By Kalyani Shankar
Will the Delhi chief minister Arvind Kejriwal emerge as a challenger to Prime Minister Narendra Modi, the Congress Party, or both? No doubt winning Punjab will encourage him to spread his Aam Admi Party’s wings to other states, but can he achieve his ambition? It may be difficult as the other regional satraps have a firm hold on their fiefdoms to check his rise.
Whatever may be the game plan, it will be a long haul. Even if Kejriwal wins half a dozen states by 2024, it will be a Himalayan task to compete with Modi or Congress, which still has a national presence despite its decay. Already, Kejriwal’s supporters are projecting him as a national leader who could threaten Modi. Some say his goal may not be 2024 but 2029 or even later. After all, he has age on his side.
Kejriwal is a shrewd, manipulative, sensationalist, and ambitious politician who is in a hurry to achieve higher peaks. After joining India Against Corruption movement led by Anna Hazare and taking centre stage as a spokesman for the movement, Kejriwal became known. He quickly seized the moment and launched his Aam Admi Party in 2012. After winning with a thumping majority in Delhi, not once or twice but thrice, Kejriwal became a dictator in the past eight years and threw away most of the founder members who were a threat to him. He even distanced himself from Anna Hazare. He started building a personality cult around himself.
AAP and the Congress party are now more or less equal in one sense- they both rule only two states. “I want to tell everyone in the country that you should all realise your power and stand up. It is time to bring revolution to the country. We have wasted 75 years now. There is no time to waste. Everyone should join the AAP. AAP is not the name of the Party. It is the name of the revolution. AAP is a name for fulfilling Bhagat Singh’s dreams” Kejriwal roared after winning Punjab.
What is Kejriwal’s strategy? Since the dominant BJP wins around 40% votes, who do the rest vote for? Kejriwal is eying that 60 percent. But he has to share this with Congress, other regional satraps, and even independents.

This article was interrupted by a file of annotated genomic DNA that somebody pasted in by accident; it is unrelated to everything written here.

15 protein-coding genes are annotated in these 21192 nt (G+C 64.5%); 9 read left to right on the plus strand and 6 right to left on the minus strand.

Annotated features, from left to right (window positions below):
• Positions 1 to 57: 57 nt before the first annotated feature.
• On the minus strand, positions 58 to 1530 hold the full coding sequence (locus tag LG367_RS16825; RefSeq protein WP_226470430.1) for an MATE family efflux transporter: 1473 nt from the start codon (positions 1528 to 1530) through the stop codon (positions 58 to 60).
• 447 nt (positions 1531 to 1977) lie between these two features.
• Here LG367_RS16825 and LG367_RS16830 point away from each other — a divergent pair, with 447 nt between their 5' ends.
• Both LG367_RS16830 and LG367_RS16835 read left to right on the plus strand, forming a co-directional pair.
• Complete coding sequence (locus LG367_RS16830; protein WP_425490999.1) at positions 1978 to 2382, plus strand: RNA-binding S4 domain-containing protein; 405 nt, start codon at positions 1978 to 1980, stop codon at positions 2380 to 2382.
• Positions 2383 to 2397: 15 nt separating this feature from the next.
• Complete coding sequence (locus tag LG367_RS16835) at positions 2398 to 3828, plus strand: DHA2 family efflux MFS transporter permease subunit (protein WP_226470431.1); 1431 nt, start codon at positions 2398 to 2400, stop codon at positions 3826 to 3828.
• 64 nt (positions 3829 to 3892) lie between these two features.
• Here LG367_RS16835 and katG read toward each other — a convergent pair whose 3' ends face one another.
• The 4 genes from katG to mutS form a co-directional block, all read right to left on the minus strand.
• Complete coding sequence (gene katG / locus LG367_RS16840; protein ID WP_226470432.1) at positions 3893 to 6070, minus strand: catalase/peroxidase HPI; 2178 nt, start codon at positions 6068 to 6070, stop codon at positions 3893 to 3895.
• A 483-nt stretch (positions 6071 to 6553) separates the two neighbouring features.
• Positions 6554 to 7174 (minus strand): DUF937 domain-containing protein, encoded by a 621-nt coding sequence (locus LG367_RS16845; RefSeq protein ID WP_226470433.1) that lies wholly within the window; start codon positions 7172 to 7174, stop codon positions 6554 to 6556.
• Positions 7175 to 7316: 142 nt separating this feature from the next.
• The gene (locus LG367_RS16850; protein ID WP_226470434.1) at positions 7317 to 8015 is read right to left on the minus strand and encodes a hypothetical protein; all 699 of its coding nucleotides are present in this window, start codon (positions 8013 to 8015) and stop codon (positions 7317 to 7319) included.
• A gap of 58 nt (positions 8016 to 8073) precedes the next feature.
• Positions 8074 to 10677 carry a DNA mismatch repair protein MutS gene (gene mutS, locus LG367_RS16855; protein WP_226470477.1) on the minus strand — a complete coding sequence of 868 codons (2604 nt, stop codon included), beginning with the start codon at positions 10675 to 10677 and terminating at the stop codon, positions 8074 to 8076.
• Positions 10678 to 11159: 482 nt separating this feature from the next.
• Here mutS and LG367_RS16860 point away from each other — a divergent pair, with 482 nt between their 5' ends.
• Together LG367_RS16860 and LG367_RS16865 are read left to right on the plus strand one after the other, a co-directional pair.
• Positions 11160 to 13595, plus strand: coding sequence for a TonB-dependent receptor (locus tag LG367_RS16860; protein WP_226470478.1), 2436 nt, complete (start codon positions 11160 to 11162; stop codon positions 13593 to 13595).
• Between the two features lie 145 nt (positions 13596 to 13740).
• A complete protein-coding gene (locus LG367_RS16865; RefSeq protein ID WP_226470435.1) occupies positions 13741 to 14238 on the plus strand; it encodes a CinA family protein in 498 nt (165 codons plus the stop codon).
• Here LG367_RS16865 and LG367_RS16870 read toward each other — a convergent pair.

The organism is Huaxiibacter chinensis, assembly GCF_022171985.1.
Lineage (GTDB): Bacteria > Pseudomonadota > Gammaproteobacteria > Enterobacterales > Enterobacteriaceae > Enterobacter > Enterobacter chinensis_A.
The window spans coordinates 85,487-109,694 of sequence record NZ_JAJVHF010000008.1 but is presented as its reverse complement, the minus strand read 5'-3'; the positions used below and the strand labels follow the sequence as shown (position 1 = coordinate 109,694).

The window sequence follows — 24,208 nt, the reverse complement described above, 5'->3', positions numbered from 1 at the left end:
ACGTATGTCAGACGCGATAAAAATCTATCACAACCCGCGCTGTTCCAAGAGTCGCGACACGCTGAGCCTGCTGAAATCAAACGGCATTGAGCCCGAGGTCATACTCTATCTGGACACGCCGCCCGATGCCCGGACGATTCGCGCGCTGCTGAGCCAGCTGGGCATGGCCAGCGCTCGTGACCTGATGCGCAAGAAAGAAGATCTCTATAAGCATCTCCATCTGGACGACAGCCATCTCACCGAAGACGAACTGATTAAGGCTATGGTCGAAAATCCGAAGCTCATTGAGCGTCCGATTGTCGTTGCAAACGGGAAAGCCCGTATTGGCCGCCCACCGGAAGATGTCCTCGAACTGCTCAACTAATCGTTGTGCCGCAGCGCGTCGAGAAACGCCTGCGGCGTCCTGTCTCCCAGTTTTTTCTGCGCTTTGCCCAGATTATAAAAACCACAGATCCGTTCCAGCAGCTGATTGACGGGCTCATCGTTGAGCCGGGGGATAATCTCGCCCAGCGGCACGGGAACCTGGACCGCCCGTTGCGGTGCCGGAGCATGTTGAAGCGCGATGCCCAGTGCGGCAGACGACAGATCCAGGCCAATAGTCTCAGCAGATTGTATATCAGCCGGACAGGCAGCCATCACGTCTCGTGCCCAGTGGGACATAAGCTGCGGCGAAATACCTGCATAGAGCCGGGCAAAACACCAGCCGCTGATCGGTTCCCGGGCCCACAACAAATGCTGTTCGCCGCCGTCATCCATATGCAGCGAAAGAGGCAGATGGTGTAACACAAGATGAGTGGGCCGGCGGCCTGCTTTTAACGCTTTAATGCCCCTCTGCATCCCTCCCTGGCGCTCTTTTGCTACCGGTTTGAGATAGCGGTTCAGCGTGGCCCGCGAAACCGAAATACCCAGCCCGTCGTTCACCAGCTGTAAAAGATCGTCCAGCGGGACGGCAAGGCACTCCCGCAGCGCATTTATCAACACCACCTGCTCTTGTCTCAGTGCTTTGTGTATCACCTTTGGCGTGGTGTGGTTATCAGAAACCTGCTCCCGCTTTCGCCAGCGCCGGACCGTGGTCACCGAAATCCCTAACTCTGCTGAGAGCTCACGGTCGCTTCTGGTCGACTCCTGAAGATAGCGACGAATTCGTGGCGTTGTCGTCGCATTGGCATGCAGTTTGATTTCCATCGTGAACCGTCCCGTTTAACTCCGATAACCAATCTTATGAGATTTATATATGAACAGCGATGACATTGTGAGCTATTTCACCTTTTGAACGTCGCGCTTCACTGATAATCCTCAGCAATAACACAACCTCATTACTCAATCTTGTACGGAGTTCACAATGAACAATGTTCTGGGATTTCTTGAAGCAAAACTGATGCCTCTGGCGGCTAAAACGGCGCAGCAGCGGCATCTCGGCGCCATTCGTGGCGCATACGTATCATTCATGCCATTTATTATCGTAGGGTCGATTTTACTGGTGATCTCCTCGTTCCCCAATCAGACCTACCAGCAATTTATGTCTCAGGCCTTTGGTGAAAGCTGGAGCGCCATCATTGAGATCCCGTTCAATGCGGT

The first step is to grab the voter base of the Congress party, which includes Dalits and Muslims. Even in Punjab, his main target was Congress. AAP leader Raghav Chadha has openly said AAP would be the “national and natural replacement to the Congress.’ Other regional satraps like K.Chandrasekhar Rao, (Telengana), Mamata Banerjee, (West Bengal) Y.S. Jagan Mohan Reddy (Andhra Pradesh) and Naveen Patnaik, Odisha), to name a few, have all come to power by luring away the voters of the Grand Old Party.
Kejriwal’s second step is to spread to other states. The AAP chief has been eyeing states where there is a direct fight between the BJP and Congress. There are over 200 seats where the two parties are dominant. He wants to project himself as the alternative asking the voters to give his ‘Delhi model’ a chance. If he succeeds, it will be only at the cost of the Congress, as is seen in Punjab.
The third is to get an entry into the regional satrap-ruled states. After getting a foothold in Goa, Kejriwal is looking at Telangana, where he is planning a state-wide padayatra soon. He has already tried in Karnataka. The calculations of AAP’s entry into Tamil Nadu riding piggyback on filmstar Kamal Hasan’s Makkal Needi Maiaym have fizzled out. The MNM has failed to make any progress in the state.
Some say that the AAP is spreading the butter thinly, beyond its capacity to build. But AAP is drunk with Punjab’s success and plans to field its candidates in Himachal and Gujarat first and then take it to other states.
But there is a complex problem for Kejriwal. As this trend grows, the BJP would want Congress to remain somewhat relevant to check the rise of AAP. After all, Modi has been targeting the Congress misrule even eight years after becoming Prime Minister, which shows that Congress is a convenient whipping horse. Therefore, in states where the AAP may emerge as a third force, the BJP would like Congress to stay alive.
Incidentally, many non – BJP chief ministers like Mamata Banerjee, KCR, M.K. Stalin, and others are trying to build a non -BJP front but Kejriwal is not in a hurry to join them though he has not said no. But before 2024, he has to decide whether to go along with the new coalition or stay aloof. (IPA Service)